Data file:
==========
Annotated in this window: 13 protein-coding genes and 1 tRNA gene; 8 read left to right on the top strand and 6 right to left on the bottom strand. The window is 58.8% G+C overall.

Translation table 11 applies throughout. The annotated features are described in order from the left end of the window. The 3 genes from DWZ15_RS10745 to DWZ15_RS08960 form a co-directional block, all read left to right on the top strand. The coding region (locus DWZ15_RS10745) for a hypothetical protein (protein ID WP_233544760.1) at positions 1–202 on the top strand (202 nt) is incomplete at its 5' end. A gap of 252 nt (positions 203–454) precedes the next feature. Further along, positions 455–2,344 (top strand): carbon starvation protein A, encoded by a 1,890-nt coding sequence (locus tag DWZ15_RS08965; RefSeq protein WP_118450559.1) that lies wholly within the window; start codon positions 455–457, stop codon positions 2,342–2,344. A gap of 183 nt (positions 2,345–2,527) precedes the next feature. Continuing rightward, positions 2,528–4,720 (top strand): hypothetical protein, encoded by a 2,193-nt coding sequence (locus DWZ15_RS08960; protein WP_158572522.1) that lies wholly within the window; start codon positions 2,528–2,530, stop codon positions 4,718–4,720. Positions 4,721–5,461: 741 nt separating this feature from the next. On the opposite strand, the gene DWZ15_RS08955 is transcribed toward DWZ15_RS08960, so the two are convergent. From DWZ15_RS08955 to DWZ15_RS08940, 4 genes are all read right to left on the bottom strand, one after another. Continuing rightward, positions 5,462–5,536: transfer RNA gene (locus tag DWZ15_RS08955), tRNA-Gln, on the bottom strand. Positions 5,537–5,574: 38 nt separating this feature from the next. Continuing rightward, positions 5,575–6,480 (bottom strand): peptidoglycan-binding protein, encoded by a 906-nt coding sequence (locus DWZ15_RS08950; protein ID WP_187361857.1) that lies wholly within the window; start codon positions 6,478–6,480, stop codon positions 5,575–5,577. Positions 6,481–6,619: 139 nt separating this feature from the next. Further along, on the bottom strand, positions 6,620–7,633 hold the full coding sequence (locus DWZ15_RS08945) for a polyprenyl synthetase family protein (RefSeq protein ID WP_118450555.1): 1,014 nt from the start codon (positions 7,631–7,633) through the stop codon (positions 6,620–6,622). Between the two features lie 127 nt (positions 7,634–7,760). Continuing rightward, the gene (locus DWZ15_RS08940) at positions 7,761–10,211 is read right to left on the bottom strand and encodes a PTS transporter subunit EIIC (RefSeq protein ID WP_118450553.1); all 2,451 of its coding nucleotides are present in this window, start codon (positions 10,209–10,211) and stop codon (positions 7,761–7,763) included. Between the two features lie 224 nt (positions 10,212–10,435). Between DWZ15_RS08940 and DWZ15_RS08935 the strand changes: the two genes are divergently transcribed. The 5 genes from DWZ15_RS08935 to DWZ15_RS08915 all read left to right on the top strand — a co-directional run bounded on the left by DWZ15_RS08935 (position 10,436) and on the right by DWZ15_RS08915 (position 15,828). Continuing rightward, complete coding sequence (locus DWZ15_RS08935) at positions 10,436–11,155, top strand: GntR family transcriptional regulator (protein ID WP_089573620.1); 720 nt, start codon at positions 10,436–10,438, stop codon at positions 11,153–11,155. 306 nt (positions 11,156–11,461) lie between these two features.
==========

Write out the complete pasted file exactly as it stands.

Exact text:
Annotated in this window: 13 protein-coding genes and 1 tRNA gene; 8 read left to right on the top strand and 6 right to left on the bottom strand. The window is 58.8% G+C overall.

Translation table 11 applies throughout. The annotated features are described in order from the left end of the window. The 3 genes from DWZ15_RS10745 to DWZ15_RS08960 form a co-directional block, all read left to right on the top strand. The coding region (locus DWZ15_RS10745) for a hypothetical protein (protein ID WP_233544760.1) at positions 1–202 on the top strand (202 nt) is incomplete at its 5' end. A gap of 252 nt (positions 203–454) precedes the next feature. Further along, positions 455–2,344 (top strand): carbon starvation protein A, encoded by a 1,890-nt coding sequence (locus tag DWZ15_RS08965; RefSeq protein WP_118450559.1) that lies wholly within the window; start codon positions 455–457, stop codon positions 2,342–2,344. A gap of 183 nt (positions 2,345–2,527) precedes the next feature. Continuing rightward, positions 2,528–4,720 (top strand): hypothetical protein, encoded by a 2,193-nt coding sequence (locus DWZ15_RS08960; protein WP_158572522.1) that lies wholly within the window; start codon positions 2,528–2,530, stop codon positions 4,718–4,720. Positions 4,721–5,461: 741 nt separating this feature from the next. On the opposite strand, the gene DWZ15_RS08955 is transcribed toward DWZ15_RS08960, so the two are convergent. From DWZ15_RS08955 to DWZ15_RS08940, 4 genes are all read right to left on the bottom strand, one after another. Continuing rightward, positions 5,462–5,536: transfer RNA gene (locus tag DWZ15_RS08955), tRNA-Gln, on the bottom strand. Positions 5,537–5,574: 38 nt separating this feature from the next. Continuing rightward, positions 5,575–6,480 (bottom strand): peptidoglycan-binding protein, encoded by a 906-nt coding sequence (locus DWZ15_RS08950; protein ID WP_187361857.1) that lies wholly within the window; start codon positions 6,478–6,480, stop codon positions 5,575–5,577. Positions 6,481–6,619: 139 nt separating this feature from the next. Further along, on the bottom strand, positions 6,620–7,633 hold the full coding sequence (locus DWZ15_RS08945) for a polyprenyl synthetase family protein (RefSeq protein ID WP_118450555.1): 1,014 nt from the start codon (positions 7,631–7,633) through the stop codon (positions 6,620–6,622). Between the two features lie 127 nt (positions 7,634–7,760). Continuing rightward, the gene (locus DWZ15_RS08940) at positions 7,761–10,211 is read right to left on the bottom strand and encodes a PTS transporter subunit EIIC (RefSeq protein ID WP_118450553.1); all 2,451 of its coding nucleotides are present in this window, start codon (positions 10,209–10,211) and stop codon (positions 7,761–7,763) included. Between the two features lie 224 nt (positions 10,212–10,435). Between DWZ15_RS08940 and DWZ15_RS08935 the strand changes: the two genes are divergently transcribed. The 5 genes from DWZ15_RS08935 to DWZ15_RS08915 all read left to right on the top strand — a co-directional run bounded on the left by DWZ15_RS08935 (position 10,436) and on the right by DWZ15_RS08915 (position 15,828). Continuing rightward, complete coding sequence (locus DWZ15_RS08935) at positions 10,436–11,155, top strand: GntR family transcriptional regulator (protein ID WP_089573620.1); 720 nt, start codon at positions 10,436–10,438, stop codon at positions 11,153–11,155. 306 nt (positions 11,156–11,461) lie between these two features.